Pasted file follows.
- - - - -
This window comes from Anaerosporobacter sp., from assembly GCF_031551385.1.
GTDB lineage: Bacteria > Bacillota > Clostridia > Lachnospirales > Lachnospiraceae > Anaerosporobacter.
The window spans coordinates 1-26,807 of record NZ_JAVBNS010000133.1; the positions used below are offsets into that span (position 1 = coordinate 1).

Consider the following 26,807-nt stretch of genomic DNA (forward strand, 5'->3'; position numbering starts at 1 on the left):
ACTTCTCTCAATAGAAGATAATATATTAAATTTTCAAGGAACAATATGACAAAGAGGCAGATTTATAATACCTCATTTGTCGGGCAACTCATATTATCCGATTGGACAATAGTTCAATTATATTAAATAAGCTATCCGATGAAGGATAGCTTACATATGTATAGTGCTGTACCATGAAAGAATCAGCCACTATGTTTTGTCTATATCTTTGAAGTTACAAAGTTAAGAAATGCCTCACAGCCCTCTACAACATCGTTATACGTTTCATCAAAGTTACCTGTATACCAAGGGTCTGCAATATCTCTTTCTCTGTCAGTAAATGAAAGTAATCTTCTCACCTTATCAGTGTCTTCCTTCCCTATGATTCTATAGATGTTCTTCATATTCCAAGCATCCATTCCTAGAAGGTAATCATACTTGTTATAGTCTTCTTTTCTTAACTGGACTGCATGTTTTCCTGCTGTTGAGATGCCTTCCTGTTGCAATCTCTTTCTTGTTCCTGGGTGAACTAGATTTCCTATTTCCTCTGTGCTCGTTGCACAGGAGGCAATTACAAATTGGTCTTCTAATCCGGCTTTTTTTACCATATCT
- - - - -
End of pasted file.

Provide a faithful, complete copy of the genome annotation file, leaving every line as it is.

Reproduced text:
This window comes from Anaerosporobacter sp., from assembly GCF_031551385.1.
GTDB lineage: Bacteria > Bacillota > Clostridia > Lachnospirales > Lachnospiraceae > Anaerosporobacter.
The window spans coordinates 1-26,807 of record NZ_JAVBNS010000133.1; the positions used below are offsets into that span (position 1 = coordinate 1).

Consider the following 26,807-nt stretch of genomic DNA (forward strand, 5'->3'; position numbering starts at 1 on the left):
ACTTCTCTCAATAGAAGATAATATATTAAATTTTCAAGGAACAATATGACAAAGAGGCAGATTTATAATACCTCATTTGTCGGGCAACTCATATTATCCGATTGGACAATAGTTCAATTATATTAAATAAGCTATCCGATGAAGGATAGCTTACATATGTATAGTGCTGTACCATGAAAGAATCAGCCACTATGTTTTGTCTATATCTTTGAAGTTACAAAGTTAAGAAATGCCTCACAGCCCTCTACAACATCGTTATACGTTTCATCAAAGTTACCTGTATACCAAGGGTCTGCAATATCTCTTTCTCTGTCAGTAAATGAAAGTAATCTTCTCACCTTATCAGTGTCTTCCTTCCCTATGATTCTATAGATGTTCTTCATATTCCAAGCATCCATTCCTAGAAGGTAATCATACTTGTTATAGTCTTCTTTTCTTAACTGGACTGCATGTTTTCCTGCTGTTGAGATGCCTTCCTGTTGCAATCTCTTTCTTGTTCCTGGGTGAACTAGATTTCCTATTTCCTCTGTGCTCGTTGCACAGGAGGCAATTACAAATTGGTCTTCTAATCCGGCTTTTTTTACCATATCT